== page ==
Federal government offers help to farmers hit hard by COVID-19
NEPHI, Utah – Farmers and ranchers in Utah struggling during COVID-19 now have a new source of help. The Small Business Administration announced Monday that farm businesses can apply for an economic disaster loan from the SBA, to help stay in business.
Some cattle ranchers and dairy farmers say it could be the difference between closing a family business or surviving the pandemic.
On Monday evening, a large tractor pulling a side-dumping trailer unit slowly rolled down a row between the cattle pens.
The dairy cows were poking their heads out of the pen, quickly munching on the mixture of hay and other nutrients.
It’s part of the daily routine at Cedar Ridge Farms, and that routine has remained largely unaffected by COVID-19.
“These girls don’t really know there is a pandemic, so they work hard every day, as they normally do,” said farm manager Sheila Sherwood.
From feeding to milking, operations continued.
This is what happens after the milk leaves the farm, which is radically different. “The overall price has come down,” Sherwood said of the cost of milk.
Pair the drop in prices with the 50% loss in demand for milk when the restaurant industry practically came to a halt – and it created a huge struggle for dairy farmers.
Sherwood explained that the industry does not necessarily take 50% of the milk in liquid form, but rather uses it for butter, cream, etc.
Cedar Ridge Farms continues to ship their milk daily. They don’t really have a choice. It is not really an option to reduce the feeding of the cows or to milk them. “So far he has found a home,” she said of the milk.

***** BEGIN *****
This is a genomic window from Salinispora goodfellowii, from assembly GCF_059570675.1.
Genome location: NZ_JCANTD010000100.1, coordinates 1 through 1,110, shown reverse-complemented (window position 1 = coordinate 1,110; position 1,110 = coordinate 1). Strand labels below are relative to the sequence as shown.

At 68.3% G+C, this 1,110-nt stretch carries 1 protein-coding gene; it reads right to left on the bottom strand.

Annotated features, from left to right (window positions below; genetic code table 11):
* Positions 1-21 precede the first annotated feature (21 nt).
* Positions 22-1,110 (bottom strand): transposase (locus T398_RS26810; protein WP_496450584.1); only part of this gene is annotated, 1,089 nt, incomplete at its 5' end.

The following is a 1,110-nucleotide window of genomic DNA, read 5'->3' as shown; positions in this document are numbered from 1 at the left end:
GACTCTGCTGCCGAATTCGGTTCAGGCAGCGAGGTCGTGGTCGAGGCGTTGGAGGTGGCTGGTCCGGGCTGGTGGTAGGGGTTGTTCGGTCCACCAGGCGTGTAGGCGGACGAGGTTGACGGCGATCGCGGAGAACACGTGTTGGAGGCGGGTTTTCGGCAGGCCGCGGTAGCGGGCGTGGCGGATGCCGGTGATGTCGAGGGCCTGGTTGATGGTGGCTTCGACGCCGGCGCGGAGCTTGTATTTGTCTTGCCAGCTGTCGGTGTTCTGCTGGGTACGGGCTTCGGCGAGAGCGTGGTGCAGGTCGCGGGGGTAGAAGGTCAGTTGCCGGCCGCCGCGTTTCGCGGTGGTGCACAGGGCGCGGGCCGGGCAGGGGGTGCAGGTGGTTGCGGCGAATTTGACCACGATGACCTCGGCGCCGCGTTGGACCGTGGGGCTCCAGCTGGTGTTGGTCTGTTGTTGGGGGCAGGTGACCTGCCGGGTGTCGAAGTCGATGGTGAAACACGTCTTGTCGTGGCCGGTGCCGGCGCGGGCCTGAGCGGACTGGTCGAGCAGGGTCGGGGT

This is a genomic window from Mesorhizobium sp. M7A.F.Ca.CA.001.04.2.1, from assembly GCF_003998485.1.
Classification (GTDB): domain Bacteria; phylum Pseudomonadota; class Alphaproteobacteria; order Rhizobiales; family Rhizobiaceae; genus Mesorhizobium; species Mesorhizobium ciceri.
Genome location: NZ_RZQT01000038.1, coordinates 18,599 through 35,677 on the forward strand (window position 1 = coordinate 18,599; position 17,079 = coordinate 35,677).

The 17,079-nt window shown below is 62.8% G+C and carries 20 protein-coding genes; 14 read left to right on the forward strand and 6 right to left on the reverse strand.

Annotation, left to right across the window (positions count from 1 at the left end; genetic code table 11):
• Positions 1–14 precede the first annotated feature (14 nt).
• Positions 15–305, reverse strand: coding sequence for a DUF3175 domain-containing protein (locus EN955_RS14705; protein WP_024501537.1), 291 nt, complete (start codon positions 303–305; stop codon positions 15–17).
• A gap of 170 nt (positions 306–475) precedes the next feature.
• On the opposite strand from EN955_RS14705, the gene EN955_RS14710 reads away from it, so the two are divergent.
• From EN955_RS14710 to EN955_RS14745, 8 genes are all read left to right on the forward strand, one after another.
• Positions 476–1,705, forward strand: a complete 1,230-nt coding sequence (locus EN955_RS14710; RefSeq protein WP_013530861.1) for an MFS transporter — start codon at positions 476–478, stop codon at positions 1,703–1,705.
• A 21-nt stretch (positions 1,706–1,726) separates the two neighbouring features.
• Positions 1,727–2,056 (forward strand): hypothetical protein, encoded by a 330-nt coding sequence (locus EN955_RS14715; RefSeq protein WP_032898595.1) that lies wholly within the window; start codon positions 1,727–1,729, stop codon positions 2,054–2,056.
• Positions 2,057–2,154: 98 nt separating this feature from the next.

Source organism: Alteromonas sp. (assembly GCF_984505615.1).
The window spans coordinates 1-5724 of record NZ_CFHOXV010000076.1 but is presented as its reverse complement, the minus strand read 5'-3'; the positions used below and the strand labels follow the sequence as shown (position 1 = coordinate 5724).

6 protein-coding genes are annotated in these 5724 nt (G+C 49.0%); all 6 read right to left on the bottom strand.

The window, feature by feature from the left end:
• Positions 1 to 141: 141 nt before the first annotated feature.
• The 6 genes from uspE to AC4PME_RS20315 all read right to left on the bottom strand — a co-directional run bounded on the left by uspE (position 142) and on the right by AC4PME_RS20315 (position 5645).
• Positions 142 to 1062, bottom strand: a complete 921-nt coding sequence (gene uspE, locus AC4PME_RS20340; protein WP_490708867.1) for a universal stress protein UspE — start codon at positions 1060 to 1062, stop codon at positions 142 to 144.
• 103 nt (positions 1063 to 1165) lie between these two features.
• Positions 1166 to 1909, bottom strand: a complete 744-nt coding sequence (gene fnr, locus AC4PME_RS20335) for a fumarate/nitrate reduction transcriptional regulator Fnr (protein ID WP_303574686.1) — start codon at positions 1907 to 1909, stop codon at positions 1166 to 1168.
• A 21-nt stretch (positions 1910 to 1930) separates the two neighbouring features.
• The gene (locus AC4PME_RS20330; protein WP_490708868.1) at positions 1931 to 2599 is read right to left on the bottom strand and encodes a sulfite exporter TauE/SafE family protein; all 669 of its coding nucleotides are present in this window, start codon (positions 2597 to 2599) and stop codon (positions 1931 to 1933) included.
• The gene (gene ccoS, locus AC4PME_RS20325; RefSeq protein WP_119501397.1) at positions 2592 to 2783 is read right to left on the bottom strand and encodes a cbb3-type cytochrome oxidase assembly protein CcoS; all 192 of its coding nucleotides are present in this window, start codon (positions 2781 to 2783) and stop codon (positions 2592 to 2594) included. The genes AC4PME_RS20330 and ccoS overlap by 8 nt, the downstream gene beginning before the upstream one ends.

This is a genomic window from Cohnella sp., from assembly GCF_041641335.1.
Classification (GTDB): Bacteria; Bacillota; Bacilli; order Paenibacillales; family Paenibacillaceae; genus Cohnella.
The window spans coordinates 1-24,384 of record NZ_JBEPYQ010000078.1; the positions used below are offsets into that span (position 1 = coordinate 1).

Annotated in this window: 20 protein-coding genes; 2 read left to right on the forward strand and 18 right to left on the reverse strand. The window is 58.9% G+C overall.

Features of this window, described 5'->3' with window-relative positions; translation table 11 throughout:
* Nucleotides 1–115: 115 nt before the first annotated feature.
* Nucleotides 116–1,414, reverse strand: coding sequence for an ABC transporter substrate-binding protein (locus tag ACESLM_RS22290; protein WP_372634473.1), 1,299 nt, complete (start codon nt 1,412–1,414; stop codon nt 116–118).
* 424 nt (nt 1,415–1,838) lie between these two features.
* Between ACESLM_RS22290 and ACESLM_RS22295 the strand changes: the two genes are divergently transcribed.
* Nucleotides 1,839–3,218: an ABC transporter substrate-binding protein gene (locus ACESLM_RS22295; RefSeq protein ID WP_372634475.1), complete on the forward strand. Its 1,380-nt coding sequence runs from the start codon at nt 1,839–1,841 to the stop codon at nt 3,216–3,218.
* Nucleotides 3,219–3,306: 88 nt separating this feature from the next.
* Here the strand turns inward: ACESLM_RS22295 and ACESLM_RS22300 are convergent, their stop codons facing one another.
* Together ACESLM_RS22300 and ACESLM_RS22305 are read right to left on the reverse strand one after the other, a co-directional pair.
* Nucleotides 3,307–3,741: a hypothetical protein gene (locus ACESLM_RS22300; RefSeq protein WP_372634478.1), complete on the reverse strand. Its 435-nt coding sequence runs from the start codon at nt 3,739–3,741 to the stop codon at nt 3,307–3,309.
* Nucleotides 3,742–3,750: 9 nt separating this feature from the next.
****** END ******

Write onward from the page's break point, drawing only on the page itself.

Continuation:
Sometimes that home is the food bank, whether in Utah or Idaho. While giving milk at least means it won’t go to waste, for Sherwood that means there is no pay. “You can only operate at a loss for that long,” she said.
Wade Garrett, vice president of public policy for the Utah Farm Bureau, said they’ve never seen the market crash like this.
As a farmer and rancher himself, he is used to the gamble that can arise from the weather, fluctuating trade agreements and changing consumption habits.
He’s never seen what a global pandemic can do.
“Spin the market almost overnight,” he said.
Garrett, who is a partner to his siblings and father at Garrett Farms, raises cattle and grows hay and alfalfa.
He explained that an interruption in exports means there is nowhere to send his crops. And if dairy farmers or other customers are having a hard time, they don’t buy it either.
Some meat-packing plants have closed due to COVID-19 issues and the restaurant industry has collapsed.
Restaurants normally represent a huge share of the demand for meat in the agricultural industry, and Garrett said restaurants generally accept the more expensive cuts like T-bone and Filet Mignon.
As demand from grocery stores increased, he said it was mostly for cheaper meats like hamburger. And hamburger meat doesn’t fill the vacuum left by restaurants.
Garrett said that means no one is willing to buy their cattle, as all of these factors have created an uncertain future.
COVID-19 has clearly sent a wave through the agriculture industry, with ripples affecting just about everyone.
That’s why he and Sherwood were happy to hear about federal government assistance.
“They released a portion of the SBA that was generally not open to farming,” Garrett said.
He said he needed to review all the details of the economic disaster loan and see if he was eligible to apply. But, he said, any help is welcome.
“A family farm like ours – where I am the 3rd generation and my children are the 4th generation – It can make a difference for us to continue to stay in business and to be a continuing family farm, I hope. , for many generations … or close our doors, ”said Sherwood.
Cedar Ridge Farms was lucky enough to get an SBA loan in the past.
So even though they may not always get paid for their milk, they can keep the daily routine unchanged during COVID-19.
She is still able to pay the employees and feed her cows, until things get back to normal.